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Agrobacterium rhizogenes-mediated transformation of a dioecious plant model Silene latifolia

Hudzieczek, Vojtech, Cegan, Radim, Cermak, Tomas, Bacovska, Nela, Machalkova, Zuzana, Dolezal, Karel, Plihalova, Lucie, Voytas, Daniel, Hobza, Roman, Vyskot, Boris
New biotechnology 2019 v.48 pp. 20-28
Agrobacterium radiobacter, Rhizobium rhizogenes, Silene latifolia, cytokinins, dioecy, genetic transformation, in vitro regeneration, leaves, models, phenotype, progeny, protocols, protoplasts, sex chromosomes, sex determination, sex linkage, site-directed mutagenesis, tissues, transfer DNA, transgenes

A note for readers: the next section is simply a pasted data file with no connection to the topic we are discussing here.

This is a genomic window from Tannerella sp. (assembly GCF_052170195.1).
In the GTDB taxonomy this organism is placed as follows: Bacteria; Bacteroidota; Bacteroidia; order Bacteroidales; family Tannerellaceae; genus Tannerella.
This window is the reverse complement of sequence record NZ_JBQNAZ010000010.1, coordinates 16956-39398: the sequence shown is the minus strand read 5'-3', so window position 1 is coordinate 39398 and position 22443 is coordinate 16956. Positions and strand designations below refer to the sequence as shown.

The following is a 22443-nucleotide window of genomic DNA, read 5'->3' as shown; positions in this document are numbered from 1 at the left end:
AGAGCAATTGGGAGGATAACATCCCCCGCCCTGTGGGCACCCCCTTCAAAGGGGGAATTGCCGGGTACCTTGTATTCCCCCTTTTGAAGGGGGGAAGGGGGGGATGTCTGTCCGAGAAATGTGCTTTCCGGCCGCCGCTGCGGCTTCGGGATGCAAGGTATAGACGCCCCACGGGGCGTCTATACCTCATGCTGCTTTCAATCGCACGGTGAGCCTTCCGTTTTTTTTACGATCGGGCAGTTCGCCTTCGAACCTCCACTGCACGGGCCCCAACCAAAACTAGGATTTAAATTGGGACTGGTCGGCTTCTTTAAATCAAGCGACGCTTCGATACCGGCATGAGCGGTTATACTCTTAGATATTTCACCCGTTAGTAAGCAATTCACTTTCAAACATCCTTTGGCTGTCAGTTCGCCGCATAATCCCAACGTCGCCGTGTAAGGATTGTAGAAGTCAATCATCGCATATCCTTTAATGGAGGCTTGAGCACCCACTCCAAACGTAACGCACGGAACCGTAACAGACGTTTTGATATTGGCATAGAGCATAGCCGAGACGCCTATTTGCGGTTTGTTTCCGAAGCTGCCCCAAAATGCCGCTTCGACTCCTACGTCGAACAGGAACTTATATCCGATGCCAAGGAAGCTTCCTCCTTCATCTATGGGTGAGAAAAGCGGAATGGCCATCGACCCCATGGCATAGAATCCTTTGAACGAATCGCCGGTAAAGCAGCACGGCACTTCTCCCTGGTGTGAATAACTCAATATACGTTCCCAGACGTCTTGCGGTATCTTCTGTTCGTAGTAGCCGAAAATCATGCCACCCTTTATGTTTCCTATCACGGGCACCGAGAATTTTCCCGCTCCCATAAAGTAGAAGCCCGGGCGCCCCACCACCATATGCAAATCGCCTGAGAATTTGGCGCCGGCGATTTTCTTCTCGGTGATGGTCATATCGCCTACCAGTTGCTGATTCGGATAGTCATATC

Silene latifolia serves as a model species to study dioecy, the evolution of sex chromosomes, dosage compensation and sex-determination systems in plants. Currently, no protocol for genetic transformation is available for this species, mainly because S. latifolia is considered recalcitrant to in vitro regeneration and infection with Agrobacterium tumefaciens. Using cytokinins and their synthetic derivatives, we markedly improved the efficiency of regeneration. Several agrobacterial strains were tested for their ability to deliver DNA into S. latifolia tissues leading to transient and stable expression of the GUS reporter. The use of Agrobacterium rhizogenes strains resulted in the highest transformation efficiency (up to 4.7% of stable transformants) in hairy root cultures. Phenotypic and genotypic analyses of the T1 generation suggested that the majority of transformation events contain a small number of independent T-DNA insertions and the transgenes are transmitted to the progeny in a Mendelian pattern of inheritance. In short, we report an efficient and reproducible protocol for leaf disc transformation and subsequent plant regeneration in S. latifolia, based on the unique combination of infection with A. rhizogenes and plant regeneration from hairy root cultures using synthetic cytokinins. A protocol for the transient transformation of S.latifolia protoplasts was also developed and applied to demonstrate the possibility of targeted mutagenesis of the sex linked gene SlAP3 by TALENs and CRISPR/Cas9.